Dr. Eran Gal is the owner of Workplace Learning & Performance Support and a thought leader in learning trends. At DevLearn, he spoke about integrating formal and informal learning with performance support solutions. He sat with me for a short interview and shared with me his thoughts and insights about the present and the future of Learning and Development (L&D).
As an eLearning thought leader, what was your DevLearn experience like? Which trends caught your eye?
DevLearn was great, but that was no surprise – it’s great every year. It’s always organized according to the highest standards. When you gather the right participants and the right speakers, you can’t miss.
The goal of the conference is to try to look into the future and identify the organizational learning trends to come. It’s usually done with great accuracy, and this year wasn’t any different.
Of all the technologies and innovations presented at the conference, the Digital Badges concept really left a significant impression on me (as well as on many of the other attendees). The Badge system is a digital certification for completing a learning process, and is really starting to catch on in the L&D field — for online CVs and business profiles on social networks like LinkedIn. The Digital Badges add a certificate to the user’s online profile. Any online learning experience gained (watching a video, reading an article, etc.) is documented and added to the user’s online resume.
Another concept that, in my opinion, will be a focal point in the near future is the combining of information systems – “EcoSystems”, under one banner: HR systems, L&D systems and attendance control system – all combined together enabling the organization access to a comprehensive data base yet to be explored by organizations.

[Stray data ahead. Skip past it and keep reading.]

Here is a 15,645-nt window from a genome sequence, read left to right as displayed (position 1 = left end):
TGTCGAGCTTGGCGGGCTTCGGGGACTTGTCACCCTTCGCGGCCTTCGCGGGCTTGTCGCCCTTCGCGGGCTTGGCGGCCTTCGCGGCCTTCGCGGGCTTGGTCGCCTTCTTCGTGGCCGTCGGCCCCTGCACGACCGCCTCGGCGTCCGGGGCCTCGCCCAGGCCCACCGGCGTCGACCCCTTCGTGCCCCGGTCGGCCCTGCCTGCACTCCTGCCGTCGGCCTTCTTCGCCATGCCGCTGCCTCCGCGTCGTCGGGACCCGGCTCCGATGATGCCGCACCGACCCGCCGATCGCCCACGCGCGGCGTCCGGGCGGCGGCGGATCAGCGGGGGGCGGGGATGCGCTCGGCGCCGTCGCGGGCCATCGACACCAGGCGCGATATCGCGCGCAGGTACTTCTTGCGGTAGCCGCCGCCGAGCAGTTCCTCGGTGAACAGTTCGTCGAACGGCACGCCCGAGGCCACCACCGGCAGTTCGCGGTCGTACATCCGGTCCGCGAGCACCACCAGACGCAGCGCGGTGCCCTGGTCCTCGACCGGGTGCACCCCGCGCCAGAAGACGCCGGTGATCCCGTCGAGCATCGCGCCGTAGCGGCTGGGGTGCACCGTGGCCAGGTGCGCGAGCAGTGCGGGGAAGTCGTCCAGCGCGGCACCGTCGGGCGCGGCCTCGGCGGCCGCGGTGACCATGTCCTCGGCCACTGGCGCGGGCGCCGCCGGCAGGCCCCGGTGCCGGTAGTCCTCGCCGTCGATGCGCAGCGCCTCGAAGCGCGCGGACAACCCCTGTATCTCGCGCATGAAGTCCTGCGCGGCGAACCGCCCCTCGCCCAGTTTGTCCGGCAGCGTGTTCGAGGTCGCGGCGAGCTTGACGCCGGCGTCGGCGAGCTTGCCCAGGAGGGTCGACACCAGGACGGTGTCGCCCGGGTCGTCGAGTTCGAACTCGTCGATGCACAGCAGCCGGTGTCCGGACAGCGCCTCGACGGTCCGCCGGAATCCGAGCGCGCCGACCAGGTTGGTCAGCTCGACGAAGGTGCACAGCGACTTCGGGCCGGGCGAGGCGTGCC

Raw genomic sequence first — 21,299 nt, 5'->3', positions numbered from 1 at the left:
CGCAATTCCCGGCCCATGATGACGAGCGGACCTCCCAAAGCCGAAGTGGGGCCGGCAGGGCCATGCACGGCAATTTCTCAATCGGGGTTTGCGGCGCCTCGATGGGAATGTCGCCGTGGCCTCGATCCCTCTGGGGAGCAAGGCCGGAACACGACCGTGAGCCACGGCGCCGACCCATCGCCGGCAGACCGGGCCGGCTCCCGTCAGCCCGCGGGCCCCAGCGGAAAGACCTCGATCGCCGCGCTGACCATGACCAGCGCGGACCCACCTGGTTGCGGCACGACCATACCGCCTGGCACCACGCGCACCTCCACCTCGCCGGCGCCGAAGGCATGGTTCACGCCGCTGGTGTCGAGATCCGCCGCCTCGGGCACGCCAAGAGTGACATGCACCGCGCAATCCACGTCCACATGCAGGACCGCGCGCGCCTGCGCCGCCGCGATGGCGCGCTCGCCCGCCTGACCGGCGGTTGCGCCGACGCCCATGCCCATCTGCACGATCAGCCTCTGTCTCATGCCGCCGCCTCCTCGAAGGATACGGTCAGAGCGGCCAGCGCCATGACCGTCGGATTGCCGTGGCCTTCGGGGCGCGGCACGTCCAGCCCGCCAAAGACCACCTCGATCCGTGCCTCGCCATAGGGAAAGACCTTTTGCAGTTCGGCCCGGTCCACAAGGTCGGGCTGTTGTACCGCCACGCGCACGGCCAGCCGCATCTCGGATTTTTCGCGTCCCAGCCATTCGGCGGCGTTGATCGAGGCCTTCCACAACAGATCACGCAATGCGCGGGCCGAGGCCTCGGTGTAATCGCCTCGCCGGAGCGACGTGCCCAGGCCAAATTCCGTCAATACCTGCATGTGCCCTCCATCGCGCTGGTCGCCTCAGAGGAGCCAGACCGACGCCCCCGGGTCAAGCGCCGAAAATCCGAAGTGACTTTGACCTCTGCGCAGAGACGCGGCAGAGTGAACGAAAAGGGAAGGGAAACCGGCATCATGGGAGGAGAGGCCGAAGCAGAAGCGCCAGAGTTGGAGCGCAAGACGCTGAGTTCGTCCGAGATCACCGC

Big conventions and gatherings often give a glimpse into the future. What is your take about the future of corporate L&D?
First of all, my opinion is that the future lies in the past. Organizational learning will continue to rely on the familiar elements of “flat learning”, lectures, presentations, practical training, etc.
However, the vector of L&D is going towards online learning, in which knowledge comes from a variety of sources (online articles, Youtube, Whatsapp, etc.) The only problem here is the controlling and monitoring of employee development, and that’s exactly where the Digital Badges fills in the gap. What can also help here is the xAPI protocol, which enables any device, including mobile devices, to report any learning events that occurred on that platform.
As useful and innovative as this is, it was more popular at DevLearn than it is in the actual day-to-day learning field. But I believe that in 5 years or so, the assimilation of corporate learning programs will be much more developed.
We now hear more and more about unconventional training methods, using mobile phones, for examples.
These may apply more to the Millennial population. But with them working side by side with Baby Boomers, what do you think is the more recommended combination of traditional and “modern” training?
The intergenerational gap always existed.
The development in technology we face in our generation increases it, and the generational gap just continues to grow. For instance, the gap between my children and me is bigger than the gap between me and my father, which is bigger than the gap between him and his father.
There is no way to bridge this gap completely, but we have to always remember that most people are “technological adapters” – for some it takes less time than the others, but eventually most of the people do adapt to new technology. As long as my content is relevant, the tools are intuitive and the UX is good, I can reach most of the population.
When understanding this, we realize that the intergenerational gap is a big problem, but not a fatal one. The picture will change when the next generation will enter the workforce.
There are no generic solutions for this problem. There are many parameters we have to consider, and while calculating them, all we can find a good solution to the current workforce. But, as a rule, always remember to follow the elementary learning principles.